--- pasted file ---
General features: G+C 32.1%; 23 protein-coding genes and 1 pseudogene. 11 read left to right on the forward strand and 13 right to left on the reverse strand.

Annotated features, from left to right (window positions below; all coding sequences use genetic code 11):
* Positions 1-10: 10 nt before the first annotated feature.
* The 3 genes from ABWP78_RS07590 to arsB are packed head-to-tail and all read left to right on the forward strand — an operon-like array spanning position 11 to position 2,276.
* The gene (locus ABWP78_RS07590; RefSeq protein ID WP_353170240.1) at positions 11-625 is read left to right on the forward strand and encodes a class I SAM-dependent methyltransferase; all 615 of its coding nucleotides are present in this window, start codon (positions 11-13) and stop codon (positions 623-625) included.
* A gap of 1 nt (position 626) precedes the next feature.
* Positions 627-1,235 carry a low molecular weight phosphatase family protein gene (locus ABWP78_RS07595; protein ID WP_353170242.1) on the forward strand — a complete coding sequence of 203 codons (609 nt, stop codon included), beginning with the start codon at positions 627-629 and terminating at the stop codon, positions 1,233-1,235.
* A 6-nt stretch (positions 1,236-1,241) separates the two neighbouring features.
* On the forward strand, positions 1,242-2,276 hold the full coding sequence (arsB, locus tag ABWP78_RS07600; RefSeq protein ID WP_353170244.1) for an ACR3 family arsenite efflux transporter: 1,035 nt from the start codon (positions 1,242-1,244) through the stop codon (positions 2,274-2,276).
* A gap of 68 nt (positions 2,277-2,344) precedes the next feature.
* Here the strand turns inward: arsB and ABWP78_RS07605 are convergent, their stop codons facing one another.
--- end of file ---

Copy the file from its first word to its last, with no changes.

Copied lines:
General features: G+C 32.1%; 23 protein-coding genes and 1 pseudogene. 11 read left to right on the forward strand and 13 right to left on the reverse strand.

Annotated features, from left to right (window positions below; all coding sequences use genetic code 11):
* Positions 1-10: 10 nt before the first annotated feature.
* The 3 genes from ABWP78_RS07590 to arsB are packed head-to-tail and all read left to right on the forward strand — an operon-like array spanning position 11 to position 2,276.
* The gene (locus ABWP78_RS07590; RefSeq protein ID WP_353170240.1) at positions 11-625 is read left to right on the forward strand and encodes a class I SAM-dependent methyltransferase; all 615 of its coding nucleotides are present in this window, start codon (positions 11-13) and stop codon (positions 623-625) included.
* A gap of 1 nt (position 626) precedes the next feature.
* Positions 627-1,235 carry a low molecular weight phosphatase family protein gene (locus ABWP78_RS07595; protein ID WP_353170242.1) on the forward strand — a complete coding sequence of 203 codons (609 nt, stop codon included), beginning with the start codon at positions 627-629 and terminating at the stop codon, positions 1,233-1,235.
* A 6-nt stretch (positions 1,236-1,241) separates the two neighbouring features.
* On the forward strand, positions 1,242-2,276 hold the full coding sequence (arsB, locus tag ABWP78_RS07600; RefSeq protein ID WP_353170244.1) for an ACR3 family arsenite efflux transporter: 1,035 nt from the start codon (positions 1,242-1,244) through the stop codon (positions 2,274-2,276).
* A gap of 68 nt (positions 2,277-2,344) precedes the next feature.
* Here the strand turns inward: arsB and ABWP78_RS07605 are convergent, their stop codons facing one another.